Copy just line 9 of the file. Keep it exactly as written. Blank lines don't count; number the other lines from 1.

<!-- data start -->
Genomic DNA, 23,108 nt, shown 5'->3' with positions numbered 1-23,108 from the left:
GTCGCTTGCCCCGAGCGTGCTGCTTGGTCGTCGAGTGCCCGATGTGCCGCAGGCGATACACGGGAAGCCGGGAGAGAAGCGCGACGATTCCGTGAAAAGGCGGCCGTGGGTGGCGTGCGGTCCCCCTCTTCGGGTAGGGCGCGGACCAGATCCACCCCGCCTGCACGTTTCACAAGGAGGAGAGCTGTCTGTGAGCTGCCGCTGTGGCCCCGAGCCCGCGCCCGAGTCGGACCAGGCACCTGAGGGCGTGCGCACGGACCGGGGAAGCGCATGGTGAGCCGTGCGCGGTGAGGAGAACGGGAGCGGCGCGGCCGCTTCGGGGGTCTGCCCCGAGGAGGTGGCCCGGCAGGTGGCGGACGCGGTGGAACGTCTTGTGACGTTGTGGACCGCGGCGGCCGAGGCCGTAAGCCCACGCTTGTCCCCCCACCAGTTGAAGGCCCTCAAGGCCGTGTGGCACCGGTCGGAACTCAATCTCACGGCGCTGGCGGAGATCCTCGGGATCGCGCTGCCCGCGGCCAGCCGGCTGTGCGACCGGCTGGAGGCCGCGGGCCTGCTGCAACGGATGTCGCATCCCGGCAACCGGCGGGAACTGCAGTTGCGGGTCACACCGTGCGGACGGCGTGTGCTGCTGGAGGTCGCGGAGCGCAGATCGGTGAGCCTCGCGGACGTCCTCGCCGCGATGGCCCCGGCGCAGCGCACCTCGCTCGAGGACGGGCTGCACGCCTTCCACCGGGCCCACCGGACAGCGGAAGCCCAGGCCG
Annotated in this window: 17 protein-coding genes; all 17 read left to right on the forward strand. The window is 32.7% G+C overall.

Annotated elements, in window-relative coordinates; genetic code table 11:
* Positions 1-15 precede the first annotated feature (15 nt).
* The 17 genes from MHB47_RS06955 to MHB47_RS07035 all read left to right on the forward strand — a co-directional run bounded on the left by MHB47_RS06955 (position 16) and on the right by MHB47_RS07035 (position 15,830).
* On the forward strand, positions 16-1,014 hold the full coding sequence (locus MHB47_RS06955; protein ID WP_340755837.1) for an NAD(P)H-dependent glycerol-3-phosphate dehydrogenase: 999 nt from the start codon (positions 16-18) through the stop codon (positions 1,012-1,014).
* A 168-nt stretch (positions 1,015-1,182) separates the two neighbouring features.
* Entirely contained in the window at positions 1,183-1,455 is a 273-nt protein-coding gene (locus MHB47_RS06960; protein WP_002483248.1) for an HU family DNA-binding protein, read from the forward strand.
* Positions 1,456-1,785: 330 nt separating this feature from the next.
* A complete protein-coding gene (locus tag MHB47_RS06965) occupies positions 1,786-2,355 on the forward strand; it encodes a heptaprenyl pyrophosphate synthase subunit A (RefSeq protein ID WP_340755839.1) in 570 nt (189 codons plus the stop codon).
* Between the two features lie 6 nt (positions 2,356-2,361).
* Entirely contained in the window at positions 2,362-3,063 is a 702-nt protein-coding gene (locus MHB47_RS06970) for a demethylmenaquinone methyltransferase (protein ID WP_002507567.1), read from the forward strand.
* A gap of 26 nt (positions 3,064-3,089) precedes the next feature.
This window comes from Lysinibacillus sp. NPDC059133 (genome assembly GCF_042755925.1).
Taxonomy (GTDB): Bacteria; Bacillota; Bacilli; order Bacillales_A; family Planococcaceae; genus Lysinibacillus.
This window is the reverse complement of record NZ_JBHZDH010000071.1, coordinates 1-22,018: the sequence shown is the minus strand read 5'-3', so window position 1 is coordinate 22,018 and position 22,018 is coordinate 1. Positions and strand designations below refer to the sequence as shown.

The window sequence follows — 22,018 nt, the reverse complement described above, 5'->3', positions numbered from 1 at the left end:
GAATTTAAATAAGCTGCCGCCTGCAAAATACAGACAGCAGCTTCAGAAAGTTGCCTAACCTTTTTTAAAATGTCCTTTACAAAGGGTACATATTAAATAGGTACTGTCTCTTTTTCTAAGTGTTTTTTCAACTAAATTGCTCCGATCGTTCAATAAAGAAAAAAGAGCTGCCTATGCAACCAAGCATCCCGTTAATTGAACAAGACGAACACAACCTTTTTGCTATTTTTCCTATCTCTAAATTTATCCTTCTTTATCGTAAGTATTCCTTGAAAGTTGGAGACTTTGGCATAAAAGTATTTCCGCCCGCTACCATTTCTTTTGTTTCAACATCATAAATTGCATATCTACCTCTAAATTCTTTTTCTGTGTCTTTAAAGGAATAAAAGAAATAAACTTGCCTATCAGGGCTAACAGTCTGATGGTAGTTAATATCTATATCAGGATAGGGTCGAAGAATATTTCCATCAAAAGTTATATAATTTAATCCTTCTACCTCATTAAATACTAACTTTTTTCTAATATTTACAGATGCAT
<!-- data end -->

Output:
* Entirely contained in the window at positions 1,183-1,455 is a 273-nt protein-coding gene (locus MHB47_RS06960; protein WP_002483248.1) for an HU family DNA-binding protein, read from the forward strand.